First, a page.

We want to share our passion for opera with as many people as possible.
Forging partnerships helps us do this and we enjoy rich creative relationships with a wide range of partners. As committed collaborators, we believe in working together to share ideas and problem solve as a community, across generations.
At Glyndebourne our mission is to create extraordinary operatic experiences. In developing partnerships we take an open and inventive approach to unite our aims with those of our partners and create projects that deliver significant benefits to the communities, artists and individuals we engage with.
We work closely with Music Education Hubs in East Sussex and Brighton & Hove, contributing on a strategic level to develop and improve singing and vocal provision for young people in the region, and working together to deliver activity in support of our shared aims.
We work in partnership with universities and higher education institutions in Sussex and across our residencies to provide access to Glyndebourne expertise and opera insight for students across a range of disciplines, and to develop and contribute to research linked to Learning & Engagement themes.
Photo by James Bellorini
Each summer Glyndebourne and the University of Brighton collaborate to offer an artist residency for three PGCE Art & Design students. The selected students are granted exclusive access to Glyndebourne – its performances, grounds, staff and rehearsal rooms – and are invited to create an artistic response to their experiences. The residency gives students a chance to create work in their own right as an artist, free from expectations of output, and to take the knowledge and confidence gained into their teaching career.
Our 2023 Teaching Artists are Ash Stewart, Mair Elen Park and Tessa Molden.
The opera house is a really intriguing environment buzzing with imagination in a beautiful location that I would love to respond to. I am interested in what I could find there, loose scraps of sets, objects left behind by patrons below their seats or in the gardens after picnics perhaps, or oddities and patterns around the site that catch my attention.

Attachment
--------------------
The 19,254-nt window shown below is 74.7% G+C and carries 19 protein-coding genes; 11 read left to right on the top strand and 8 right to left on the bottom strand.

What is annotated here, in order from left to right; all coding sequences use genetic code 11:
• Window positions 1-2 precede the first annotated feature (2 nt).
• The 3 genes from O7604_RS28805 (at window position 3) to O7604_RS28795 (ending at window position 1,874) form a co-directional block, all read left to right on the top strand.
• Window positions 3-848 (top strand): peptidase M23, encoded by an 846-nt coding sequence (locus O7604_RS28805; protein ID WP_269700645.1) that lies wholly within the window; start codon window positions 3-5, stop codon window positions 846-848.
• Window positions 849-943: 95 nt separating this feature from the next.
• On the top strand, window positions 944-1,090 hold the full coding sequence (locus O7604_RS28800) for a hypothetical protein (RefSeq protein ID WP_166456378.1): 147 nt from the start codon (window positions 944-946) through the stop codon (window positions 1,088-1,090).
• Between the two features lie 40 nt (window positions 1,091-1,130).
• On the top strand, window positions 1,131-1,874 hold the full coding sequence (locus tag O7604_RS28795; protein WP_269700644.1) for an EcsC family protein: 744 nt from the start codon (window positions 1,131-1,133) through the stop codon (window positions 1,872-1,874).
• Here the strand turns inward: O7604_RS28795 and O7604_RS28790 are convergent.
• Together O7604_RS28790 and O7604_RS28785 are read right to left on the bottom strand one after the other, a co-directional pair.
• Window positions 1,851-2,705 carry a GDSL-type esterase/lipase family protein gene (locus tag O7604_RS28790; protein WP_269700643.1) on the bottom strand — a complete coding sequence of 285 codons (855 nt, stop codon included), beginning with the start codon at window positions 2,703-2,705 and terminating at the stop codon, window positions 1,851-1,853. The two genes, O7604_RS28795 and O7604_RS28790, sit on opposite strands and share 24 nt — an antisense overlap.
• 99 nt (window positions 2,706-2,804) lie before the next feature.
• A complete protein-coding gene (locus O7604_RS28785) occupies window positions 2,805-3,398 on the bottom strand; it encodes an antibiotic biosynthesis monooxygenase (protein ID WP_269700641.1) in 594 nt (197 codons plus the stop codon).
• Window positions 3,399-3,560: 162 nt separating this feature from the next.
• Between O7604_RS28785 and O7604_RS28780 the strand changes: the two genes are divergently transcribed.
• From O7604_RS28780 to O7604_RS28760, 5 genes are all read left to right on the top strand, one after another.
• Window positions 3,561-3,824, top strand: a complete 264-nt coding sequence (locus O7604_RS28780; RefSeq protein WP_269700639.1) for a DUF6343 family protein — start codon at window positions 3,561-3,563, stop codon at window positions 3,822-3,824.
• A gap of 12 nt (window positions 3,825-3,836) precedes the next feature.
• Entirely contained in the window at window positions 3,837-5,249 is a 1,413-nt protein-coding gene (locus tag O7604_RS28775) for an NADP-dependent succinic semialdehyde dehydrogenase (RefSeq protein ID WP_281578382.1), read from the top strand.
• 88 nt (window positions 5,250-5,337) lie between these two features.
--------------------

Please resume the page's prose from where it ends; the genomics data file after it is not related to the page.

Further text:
It’s a rich space full of human creation and whilst I loved exploring the gardens during my visit to be able to really sink my teeth onto the nitty gritty, nooks and crannies of the place would be incredible.
The world of storytelling through opera is one that I am unfamiliar with but absolutely enchanted me when we visited and I would adore the chance to become better acquainted and be able to share with my students, and I can’t think of any greater way to do so than through my art making.
Mair Elen Park
This opportunity to retreat into the Sussex landscape and be immersed in the arts, nature, community, history and the magic of the summer festival would be a game changer. It would allow me the space and inspiration to re-engage with my own artwork, taking all my explorations and growth from the last year and channelling it into a body of work that attempts to capture the extraordinary experience of Glyndebourne. I would relish the opportunity of exhibiting in such a prestigious space, working with and learning from the curator.